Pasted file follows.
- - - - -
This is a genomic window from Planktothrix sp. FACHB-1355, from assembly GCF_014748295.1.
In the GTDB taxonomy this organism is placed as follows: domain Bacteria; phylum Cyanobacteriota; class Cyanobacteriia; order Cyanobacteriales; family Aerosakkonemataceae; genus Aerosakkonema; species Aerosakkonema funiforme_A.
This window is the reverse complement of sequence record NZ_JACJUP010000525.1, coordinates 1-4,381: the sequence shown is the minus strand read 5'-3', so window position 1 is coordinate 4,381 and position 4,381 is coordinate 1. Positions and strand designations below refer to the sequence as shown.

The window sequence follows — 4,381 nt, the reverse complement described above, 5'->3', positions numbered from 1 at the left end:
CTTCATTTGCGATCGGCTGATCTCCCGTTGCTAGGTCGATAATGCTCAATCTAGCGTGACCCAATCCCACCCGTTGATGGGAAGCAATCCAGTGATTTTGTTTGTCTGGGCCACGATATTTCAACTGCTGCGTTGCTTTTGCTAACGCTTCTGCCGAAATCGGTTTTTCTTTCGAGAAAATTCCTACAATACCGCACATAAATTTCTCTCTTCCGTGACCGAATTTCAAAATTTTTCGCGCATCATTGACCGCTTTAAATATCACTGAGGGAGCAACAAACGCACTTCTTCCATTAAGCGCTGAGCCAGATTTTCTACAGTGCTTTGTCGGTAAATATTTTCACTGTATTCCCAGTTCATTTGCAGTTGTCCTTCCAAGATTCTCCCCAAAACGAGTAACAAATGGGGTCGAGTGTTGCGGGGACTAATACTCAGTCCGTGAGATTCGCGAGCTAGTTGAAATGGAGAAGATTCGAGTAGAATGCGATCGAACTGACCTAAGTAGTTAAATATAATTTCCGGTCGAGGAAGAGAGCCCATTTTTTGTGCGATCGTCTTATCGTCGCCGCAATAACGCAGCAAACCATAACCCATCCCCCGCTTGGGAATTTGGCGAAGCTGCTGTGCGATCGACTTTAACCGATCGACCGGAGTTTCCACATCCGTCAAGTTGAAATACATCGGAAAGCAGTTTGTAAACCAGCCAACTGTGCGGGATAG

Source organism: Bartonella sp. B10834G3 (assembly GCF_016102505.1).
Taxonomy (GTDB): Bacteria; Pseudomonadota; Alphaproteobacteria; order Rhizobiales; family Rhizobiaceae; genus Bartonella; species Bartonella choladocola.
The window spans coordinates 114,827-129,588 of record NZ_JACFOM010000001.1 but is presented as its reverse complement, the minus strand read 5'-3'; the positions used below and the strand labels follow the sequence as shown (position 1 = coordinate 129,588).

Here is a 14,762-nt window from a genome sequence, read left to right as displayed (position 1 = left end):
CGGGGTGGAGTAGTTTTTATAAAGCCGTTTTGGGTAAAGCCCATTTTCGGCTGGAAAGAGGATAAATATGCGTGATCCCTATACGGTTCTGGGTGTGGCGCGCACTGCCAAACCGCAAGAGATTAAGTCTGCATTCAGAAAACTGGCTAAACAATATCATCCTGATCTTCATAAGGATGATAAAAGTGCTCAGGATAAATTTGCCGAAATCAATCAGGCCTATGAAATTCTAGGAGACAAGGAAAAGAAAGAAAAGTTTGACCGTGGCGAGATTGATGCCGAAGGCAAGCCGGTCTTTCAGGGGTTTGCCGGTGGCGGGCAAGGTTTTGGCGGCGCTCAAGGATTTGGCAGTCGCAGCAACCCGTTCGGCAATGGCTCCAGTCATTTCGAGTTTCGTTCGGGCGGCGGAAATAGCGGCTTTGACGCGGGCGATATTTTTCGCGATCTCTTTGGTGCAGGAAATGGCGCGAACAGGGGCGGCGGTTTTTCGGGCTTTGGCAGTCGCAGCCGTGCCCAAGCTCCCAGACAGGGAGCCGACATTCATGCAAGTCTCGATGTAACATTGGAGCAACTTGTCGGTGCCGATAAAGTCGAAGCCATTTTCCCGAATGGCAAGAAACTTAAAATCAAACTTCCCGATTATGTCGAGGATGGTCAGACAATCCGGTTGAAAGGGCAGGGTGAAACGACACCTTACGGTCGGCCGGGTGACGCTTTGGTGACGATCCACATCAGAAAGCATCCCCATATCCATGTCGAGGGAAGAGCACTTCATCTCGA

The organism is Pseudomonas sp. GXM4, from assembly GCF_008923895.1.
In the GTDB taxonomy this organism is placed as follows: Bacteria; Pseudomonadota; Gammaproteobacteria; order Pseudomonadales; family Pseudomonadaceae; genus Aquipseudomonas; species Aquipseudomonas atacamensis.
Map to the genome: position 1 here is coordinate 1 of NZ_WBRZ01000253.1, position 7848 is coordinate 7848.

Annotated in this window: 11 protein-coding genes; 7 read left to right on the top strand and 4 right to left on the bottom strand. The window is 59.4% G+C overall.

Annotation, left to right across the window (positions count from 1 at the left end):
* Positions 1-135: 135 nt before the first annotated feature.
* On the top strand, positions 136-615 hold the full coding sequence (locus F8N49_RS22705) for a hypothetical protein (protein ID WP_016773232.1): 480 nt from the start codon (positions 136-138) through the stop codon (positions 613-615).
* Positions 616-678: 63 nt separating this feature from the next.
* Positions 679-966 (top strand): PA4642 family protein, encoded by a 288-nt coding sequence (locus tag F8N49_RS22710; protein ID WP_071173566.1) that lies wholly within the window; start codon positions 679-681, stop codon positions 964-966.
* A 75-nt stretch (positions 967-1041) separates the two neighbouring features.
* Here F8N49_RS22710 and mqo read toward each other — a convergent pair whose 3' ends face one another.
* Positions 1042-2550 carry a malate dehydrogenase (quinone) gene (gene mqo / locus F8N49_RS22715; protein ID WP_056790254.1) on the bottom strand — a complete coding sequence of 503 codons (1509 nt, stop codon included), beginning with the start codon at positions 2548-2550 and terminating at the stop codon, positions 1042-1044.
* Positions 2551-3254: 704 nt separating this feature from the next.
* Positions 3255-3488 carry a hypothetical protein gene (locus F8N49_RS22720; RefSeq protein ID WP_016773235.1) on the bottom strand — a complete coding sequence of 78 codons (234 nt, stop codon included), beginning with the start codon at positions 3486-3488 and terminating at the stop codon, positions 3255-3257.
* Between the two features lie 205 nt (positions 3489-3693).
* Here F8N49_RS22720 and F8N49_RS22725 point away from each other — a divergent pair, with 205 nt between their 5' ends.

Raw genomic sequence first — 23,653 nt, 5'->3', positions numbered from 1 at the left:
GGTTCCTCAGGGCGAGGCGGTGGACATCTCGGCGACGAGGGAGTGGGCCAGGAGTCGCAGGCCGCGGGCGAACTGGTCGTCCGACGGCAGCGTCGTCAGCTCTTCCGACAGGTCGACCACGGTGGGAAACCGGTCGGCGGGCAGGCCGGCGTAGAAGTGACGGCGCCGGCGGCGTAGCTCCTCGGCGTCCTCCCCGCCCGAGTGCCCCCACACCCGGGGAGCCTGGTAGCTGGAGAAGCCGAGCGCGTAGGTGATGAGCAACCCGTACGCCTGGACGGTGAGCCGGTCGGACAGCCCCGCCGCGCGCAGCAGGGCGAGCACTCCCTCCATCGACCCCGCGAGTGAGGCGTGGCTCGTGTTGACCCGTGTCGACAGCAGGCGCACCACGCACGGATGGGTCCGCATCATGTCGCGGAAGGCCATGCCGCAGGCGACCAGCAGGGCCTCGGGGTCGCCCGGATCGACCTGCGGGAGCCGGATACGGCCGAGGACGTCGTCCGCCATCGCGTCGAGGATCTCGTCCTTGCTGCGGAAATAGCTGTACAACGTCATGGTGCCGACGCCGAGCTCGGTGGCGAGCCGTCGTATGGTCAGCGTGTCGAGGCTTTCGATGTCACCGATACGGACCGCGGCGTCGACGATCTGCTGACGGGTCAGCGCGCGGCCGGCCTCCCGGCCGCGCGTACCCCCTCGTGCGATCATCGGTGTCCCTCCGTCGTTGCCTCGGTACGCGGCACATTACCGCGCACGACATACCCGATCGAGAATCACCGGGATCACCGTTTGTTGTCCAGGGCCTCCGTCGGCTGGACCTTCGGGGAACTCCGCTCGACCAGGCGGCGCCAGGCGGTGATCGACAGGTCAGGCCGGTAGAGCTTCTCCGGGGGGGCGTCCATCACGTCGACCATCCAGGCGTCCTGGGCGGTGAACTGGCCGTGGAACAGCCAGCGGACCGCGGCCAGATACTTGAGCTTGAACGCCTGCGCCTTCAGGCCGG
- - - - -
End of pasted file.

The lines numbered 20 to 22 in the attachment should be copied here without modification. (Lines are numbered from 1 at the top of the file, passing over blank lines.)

* A 75-nt stretch (positions 967-1041) separates the two neighbouring features.
* Here F8N49_RS22710 and mqo read toward each other — a convergent pair whose 3' ends face one another.
* Positions 1042-2550 carry a malate dehydrogenase (quinone) gene (gene mqo / locus F8N49_RS22715; protein ID WP_056790254.1) on the bottom strand — a complete coding sequence of 503 codons (1509 nt, stop codon included), beginning with the start codon at positions 2548-2550 and terminating at the stop codon, positions 1042-1044.